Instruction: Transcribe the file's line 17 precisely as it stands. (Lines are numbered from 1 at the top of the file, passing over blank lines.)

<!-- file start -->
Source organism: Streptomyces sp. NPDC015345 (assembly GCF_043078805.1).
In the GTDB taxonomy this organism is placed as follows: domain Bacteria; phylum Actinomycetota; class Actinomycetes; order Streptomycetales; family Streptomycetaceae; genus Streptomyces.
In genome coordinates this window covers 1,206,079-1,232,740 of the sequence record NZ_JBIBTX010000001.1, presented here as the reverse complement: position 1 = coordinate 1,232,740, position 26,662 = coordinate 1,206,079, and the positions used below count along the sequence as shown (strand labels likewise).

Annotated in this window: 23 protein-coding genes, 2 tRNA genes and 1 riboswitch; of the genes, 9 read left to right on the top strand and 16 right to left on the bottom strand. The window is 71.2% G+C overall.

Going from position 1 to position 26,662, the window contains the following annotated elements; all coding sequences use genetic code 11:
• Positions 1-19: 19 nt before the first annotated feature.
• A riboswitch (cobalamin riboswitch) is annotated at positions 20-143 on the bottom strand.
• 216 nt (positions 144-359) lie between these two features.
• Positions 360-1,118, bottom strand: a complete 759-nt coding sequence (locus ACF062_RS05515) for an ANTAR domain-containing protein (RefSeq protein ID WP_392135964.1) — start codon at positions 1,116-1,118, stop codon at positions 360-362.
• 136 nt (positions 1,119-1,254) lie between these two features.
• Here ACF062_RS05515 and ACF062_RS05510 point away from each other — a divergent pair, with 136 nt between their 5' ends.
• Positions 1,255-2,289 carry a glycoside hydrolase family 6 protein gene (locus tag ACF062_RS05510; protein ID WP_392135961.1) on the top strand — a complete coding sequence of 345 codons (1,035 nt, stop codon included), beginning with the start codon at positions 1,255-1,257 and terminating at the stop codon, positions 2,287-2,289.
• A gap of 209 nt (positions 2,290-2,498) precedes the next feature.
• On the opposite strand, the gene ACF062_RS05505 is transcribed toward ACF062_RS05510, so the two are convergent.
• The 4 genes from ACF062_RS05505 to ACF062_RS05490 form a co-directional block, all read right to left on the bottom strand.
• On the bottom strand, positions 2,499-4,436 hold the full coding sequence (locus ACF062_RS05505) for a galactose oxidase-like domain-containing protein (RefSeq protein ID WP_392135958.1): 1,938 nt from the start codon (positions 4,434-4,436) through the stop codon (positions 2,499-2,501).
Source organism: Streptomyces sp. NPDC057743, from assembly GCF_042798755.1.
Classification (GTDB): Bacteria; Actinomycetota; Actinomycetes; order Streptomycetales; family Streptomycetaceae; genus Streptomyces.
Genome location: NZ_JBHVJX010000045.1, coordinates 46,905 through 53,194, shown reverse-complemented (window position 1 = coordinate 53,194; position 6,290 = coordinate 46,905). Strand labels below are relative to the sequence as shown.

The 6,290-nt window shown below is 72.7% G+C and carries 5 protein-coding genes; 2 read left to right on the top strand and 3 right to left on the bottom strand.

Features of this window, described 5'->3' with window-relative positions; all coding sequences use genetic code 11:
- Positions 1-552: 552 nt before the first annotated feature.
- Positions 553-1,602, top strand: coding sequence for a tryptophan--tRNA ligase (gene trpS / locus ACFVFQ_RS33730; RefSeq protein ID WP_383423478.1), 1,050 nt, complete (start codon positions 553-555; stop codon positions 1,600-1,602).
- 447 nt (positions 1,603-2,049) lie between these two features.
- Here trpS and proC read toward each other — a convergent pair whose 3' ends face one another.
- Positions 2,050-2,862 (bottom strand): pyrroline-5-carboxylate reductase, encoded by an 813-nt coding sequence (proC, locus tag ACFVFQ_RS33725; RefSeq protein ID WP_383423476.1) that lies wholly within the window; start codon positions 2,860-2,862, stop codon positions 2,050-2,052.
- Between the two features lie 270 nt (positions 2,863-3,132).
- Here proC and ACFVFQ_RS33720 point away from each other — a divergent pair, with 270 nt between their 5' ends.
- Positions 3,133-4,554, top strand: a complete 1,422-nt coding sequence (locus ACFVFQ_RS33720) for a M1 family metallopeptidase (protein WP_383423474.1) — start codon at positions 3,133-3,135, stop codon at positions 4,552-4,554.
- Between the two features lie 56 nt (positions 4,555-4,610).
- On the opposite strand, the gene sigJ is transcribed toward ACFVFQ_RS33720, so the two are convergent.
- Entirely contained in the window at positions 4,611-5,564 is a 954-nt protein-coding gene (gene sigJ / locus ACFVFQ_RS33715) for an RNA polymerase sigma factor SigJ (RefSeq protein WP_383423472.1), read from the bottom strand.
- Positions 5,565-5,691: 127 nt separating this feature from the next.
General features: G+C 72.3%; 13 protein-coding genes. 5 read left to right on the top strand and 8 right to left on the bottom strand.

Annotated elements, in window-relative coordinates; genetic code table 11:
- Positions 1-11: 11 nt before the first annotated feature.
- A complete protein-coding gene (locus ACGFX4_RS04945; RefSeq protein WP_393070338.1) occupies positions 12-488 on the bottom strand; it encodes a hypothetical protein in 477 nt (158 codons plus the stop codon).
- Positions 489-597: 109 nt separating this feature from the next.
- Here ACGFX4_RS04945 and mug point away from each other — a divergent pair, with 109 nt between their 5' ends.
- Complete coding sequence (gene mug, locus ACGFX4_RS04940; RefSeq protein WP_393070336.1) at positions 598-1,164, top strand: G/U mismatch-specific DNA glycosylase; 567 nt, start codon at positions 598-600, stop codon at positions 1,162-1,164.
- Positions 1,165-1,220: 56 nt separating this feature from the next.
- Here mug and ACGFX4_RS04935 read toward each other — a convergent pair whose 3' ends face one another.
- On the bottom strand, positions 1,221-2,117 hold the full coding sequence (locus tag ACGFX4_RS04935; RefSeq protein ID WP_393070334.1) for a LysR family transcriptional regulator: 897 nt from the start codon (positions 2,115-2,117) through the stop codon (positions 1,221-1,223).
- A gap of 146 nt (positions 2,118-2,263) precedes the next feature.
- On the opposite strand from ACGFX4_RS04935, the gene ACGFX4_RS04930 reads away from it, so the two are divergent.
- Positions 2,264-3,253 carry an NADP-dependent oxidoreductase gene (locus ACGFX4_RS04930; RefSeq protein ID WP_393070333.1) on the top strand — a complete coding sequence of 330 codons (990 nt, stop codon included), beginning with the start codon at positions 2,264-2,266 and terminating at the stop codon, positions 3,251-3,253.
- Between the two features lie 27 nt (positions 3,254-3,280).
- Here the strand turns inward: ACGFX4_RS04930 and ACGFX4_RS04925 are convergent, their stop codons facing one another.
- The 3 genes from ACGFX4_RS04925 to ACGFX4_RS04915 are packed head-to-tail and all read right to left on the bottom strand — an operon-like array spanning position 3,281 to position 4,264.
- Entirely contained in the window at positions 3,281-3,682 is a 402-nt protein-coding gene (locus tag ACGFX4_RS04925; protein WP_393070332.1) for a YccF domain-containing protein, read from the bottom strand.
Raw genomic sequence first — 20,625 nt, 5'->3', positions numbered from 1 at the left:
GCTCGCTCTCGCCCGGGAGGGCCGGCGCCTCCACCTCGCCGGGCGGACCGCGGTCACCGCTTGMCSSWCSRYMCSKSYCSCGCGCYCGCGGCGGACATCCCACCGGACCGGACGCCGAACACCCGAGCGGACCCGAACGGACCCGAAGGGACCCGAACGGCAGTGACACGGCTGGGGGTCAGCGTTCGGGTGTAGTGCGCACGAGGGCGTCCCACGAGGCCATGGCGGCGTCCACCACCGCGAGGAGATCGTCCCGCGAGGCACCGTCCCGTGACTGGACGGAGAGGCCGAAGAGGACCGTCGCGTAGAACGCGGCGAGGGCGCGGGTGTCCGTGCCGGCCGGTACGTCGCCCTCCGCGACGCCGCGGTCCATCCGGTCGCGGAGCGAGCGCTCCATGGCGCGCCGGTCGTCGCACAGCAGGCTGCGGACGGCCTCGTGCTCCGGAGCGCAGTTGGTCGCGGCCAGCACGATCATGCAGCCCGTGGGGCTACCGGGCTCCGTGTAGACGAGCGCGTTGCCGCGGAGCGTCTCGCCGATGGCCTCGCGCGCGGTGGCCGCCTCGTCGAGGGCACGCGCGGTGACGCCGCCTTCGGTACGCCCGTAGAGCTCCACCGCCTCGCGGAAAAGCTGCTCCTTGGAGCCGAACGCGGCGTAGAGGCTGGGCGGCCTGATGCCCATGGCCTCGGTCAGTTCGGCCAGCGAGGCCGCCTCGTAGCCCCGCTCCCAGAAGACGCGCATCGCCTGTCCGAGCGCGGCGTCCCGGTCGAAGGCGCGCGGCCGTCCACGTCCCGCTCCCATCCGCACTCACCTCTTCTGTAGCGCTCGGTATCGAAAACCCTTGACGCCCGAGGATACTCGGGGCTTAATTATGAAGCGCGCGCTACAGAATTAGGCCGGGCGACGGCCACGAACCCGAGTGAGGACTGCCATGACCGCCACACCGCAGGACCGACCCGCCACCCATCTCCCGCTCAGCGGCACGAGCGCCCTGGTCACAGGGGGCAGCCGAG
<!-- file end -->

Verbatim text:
Source organism: Streptomyces sp. NPDC057743, from assembly GCF_042798755.1.